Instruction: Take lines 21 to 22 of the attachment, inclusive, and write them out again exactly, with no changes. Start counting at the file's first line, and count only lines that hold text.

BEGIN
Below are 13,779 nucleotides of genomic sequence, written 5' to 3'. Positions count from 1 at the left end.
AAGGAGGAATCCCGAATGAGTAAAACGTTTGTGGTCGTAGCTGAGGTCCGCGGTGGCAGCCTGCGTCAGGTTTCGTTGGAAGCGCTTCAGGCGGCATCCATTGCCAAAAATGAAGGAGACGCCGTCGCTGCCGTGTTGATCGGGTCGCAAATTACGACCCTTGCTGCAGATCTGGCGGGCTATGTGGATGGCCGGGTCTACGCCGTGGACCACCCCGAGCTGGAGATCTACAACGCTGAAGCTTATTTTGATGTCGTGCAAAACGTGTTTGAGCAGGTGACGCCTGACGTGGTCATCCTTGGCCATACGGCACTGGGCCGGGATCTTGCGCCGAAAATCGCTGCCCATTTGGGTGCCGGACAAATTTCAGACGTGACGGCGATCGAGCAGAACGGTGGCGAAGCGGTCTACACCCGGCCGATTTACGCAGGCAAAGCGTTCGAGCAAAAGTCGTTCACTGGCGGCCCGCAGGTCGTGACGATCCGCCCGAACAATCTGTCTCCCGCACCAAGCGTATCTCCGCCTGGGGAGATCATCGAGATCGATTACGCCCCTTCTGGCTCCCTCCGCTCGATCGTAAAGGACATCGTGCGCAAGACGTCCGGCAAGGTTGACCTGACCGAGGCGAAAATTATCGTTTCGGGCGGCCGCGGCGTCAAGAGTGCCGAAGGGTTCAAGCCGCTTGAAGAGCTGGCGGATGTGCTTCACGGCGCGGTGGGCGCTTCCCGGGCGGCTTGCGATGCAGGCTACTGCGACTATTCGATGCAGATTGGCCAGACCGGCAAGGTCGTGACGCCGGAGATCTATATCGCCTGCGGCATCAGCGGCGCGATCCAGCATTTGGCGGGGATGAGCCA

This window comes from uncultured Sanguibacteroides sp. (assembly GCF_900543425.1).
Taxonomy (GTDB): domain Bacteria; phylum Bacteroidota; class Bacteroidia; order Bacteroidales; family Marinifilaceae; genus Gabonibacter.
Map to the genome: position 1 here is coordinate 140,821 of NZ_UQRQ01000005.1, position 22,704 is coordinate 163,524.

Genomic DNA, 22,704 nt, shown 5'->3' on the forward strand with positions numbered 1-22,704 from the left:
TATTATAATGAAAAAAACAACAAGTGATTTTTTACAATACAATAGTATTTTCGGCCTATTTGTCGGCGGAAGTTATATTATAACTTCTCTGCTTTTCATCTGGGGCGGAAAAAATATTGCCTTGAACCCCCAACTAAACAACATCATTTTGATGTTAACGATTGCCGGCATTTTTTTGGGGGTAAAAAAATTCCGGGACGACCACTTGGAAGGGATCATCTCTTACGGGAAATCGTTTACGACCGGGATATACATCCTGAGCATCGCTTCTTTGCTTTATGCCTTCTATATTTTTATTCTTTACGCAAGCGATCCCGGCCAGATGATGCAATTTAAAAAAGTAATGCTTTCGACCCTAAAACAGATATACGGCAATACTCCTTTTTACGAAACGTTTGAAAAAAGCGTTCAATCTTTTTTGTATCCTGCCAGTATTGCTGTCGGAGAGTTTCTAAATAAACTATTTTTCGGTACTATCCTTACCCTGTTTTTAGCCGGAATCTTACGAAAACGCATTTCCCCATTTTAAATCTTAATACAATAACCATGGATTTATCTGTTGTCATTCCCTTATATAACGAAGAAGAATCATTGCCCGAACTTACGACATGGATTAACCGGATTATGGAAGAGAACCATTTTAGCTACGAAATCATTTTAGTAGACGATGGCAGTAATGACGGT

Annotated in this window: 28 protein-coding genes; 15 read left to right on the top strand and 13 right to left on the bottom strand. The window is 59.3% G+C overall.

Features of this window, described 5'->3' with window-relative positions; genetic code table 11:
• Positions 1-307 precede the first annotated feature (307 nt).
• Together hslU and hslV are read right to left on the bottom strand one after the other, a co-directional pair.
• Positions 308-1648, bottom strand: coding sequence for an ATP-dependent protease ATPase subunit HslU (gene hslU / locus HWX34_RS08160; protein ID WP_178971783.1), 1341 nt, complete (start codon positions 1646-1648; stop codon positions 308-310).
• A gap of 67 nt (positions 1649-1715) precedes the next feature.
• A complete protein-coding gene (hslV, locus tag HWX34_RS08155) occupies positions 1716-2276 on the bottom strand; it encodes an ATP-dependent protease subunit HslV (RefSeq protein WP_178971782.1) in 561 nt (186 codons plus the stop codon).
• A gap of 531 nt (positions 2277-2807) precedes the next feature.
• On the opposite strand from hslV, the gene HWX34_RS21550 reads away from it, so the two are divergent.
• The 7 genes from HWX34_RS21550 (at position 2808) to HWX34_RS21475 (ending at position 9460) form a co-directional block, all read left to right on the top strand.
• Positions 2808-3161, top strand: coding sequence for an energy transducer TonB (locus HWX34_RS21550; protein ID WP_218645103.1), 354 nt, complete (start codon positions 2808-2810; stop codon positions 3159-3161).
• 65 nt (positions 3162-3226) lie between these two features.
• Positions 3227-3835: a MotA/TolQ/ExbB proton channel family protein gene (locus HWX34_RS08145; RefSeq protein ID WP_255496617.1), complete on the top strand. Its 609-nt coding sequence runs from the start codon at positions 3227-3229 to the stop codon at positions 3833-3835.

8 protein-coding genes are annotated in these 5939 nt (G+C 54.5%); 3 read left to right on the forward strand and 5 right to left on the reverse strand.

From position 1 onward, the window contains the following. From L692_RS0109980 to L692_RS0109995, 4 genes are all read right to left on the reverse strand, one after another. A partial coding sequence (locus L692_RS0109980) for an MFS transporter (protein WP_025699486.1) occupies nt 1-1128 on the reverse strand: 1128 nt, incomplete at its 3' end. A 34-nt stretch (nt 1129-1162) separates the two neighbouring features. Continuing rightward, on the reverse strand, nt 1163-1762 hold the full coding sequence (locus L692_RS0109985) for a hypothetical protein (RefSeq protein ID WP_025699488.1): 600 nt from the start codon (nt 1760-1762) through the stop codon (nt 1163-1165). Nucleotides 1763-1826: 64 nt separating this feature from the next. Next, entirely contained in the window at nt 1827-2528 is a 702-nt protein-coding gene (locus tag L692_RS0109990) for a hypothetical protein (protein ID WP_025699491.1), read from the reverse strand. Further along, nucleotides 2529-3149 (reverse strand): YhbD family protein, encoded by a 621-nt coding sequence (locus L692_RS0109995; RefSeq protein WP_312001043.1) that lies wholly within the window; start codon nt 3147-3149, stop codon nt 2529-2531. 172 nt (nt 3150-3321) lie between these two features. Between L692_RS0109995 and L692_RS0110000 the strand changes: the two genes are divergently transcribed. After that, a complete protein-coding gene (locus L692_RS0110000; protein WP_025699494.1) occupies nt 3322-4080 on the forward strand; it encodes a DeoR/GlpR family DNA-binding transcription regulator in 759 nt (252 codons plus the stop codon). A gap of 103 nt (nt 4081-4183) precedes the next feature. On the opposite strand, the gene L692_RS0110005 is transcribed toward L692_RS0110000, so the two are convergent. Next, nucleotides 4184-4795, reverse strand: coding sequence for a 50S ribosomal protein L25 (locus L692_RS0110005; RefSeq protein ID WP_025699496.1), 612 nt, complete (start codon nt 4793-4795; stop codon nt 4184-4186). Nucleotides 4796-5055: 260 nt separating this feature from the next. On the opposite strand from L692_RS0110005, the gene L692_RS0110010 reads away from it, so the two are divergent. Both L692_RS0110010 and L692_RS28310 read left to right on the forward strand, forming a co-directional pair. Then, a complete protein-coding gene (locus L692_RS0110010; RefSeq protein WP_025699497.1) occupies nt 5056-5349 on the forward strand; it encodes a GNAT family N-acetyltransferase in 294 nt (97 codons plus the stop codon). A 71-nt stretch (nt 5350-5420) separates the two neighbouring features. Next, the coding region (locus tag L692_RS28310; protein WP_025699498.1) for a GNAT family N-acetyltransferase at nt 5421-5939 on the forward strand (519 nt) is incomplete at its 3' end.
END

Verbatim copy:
8 protein-coding genes are annotated in these 5939 nt (G+C 54.5%); 3 read left to right on the forward strand and 5 right to left on the reverse strand.

From position 1 onward, the window contains the following. From L692_RS0109980 to L692_RS0109995, 4 genes are all read right to left on the reverse strand, one after another. A partial coding sequence (locus L692_RS0109980) for an MFS transporter (protein WP_025699486.1) occupies nt 1-1128 on the reverse strand: 1128 nt, incomplete at its 3' end. A 34-nt stretch (nt 1129-1162) separates the two neighbouring features. Continuing rightward, on the reverse strand, nt 1163-1762 hold the full coding sequence (locus L692_RS0109985) for a hypothetical protein (RefSeq protein ID WP_025699488.1): 600 nt from the start codon (nt 1760-1762) through the stop codon (nt 1163-1165). Nucleotides 1763-1826: 64 nt separating this feature from the next. Next, entirely contained in the window at nt 1827-2528 is a 702-nt protein-coding gene (locus tag L692_RS0109990) for a hypothetical protein (protein ID WP_025699491.1), read from the reverse strand. Further along, nucleotides 2529-3149 (reverse strand): YhbD family protein, encoded by a 621-nt coding sequence (locus L692_RS0109995; RefSeq protein WP_312001043.1) that lies wholly within the window; start codon nt 3147-3149, stop codon nt 2529-2531. 172 nt (nt 3150-3321) lie between these two features. Between L692_RS0109995 and L692_RS0110000 the strand changes: the two genes are divergently transcribed. After that, a complete protein-coding gene (locus L692_RS0110000; protein WP_025699494.1) occupies nt 3322-4080 on the forward strand; it encodes a DeoR/GlpR family DNA-binding transcription regulator in 759 nt (252 codons plus the stop codon). A gap of 103 nt (nt 4081-4183) precedes the next feature. On the opposite strand, the gene L692_RS0110005 is transcribed toward L692_RS0110000, so the two are convergent. Next, nucleotides 4184-4795, reverse strand: coding sequence for a 50S ribosomal protein L25 (locus L692_RS0110005; RefSeq protein ID WP_025699496.1), 612 nt, complete (start codon nt 4793-4795; stop codon nt 4184-4186). Nucleotides 4796-5055: 260 nt separating this feature from the next. On the opposite strand from L692_RS0110005, the gene L692_RS0110010 reads away from it, so the two are divergent. Both L692_RS0110010 and L692_RS28310 read left to right on the forward strand, forming a co-directional pair. Then, a complete protein-coding gene (locus L692_RS0110010; RefSeq protein WP_025699497.1) occupies nt 5056-5349 on the forward strand; it encodes a GNAT family N-acetyltransferase in 294 nt (97 codons plus the stop codon). A 71-nt stretch (nt 5350-5420) separates the two neighbouring features. Next, the coding region (locus tag L692_RS28310; protein WP_025699498.1) for a GNAT family N-acetyltransferase at nt 5421-5939 on the forward strand (519 nt) is incomplete at its 3' end.